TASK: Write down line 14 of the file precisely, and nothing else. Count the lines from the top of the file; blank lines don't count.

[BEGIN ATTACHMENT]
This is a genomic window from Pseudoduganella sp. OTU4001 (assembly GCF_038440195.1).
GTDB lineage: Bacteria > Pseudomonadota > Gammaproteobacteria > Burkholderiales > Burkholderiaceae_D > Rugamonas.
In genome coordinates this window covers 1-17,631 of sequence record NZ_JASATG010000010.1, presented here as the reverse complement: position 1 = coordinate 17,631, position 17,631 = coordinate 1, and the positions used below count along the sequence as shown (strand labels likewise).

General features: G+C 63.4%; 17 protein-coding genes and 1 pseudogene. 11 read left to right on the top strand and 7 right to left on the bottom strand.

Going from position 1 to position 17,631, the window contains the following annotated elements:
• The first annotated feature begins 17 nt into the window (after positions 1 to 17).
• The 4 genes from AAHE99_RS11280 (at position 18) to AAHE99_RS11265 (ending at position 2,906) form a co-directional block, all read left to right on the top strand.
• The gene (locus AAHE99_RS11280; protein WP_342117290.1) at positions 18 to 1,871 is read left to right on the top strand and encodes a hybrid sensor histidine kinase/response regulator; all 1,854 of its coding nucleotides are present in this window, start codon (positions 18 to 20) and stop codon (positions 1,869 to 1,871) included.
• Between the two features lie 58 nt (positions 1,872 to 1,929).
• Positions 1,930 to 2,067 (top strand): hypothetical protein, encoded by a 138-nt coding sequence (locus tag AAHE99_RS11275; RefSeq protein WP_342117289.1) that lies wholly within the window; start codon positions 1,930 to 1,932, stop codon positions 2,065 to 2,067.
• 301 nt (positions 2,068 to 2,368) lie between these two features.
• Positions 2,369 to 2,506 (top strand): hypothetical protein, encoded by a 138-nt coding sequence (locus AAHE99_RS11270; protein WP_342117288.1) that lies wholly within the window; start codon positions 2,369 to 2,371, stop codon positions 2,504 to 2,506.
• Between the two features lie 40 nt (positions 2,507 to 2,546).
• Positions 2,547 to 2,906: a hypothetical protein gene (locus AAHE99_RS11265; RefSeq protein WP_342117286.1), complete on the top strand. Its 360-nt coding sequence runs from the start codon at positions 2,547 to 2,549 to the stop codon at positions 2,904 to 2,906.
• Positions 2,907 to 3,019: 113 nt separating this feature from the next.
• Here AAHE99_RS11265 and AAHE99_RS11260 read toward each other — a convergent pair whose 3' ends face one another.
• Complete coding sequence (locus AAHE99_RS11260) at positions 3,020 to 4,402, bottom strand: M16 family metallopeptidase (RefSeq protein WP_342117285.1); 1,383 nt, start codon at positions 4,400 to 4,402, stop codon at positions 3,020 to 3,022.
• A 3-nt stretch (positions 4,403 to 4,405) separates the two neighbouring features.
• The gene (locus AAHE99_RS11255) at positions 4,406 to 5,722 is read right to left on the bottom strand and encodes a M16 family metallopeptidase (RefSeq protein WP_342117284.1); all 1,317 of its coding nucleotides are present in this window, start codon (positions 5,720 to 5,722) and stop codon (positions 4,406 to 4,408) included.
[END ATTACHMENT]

• Positions 2,547 to 2,906: a hypothetical protein gene (locus AAHE99_RS11265; RefSeq protein WP_342117286.1), complete on the top strand. Its 360-nt coding sequence runs from the start codon at positions 2,547 to 2,549 to the stop codon at positions 2,904 to 2,906.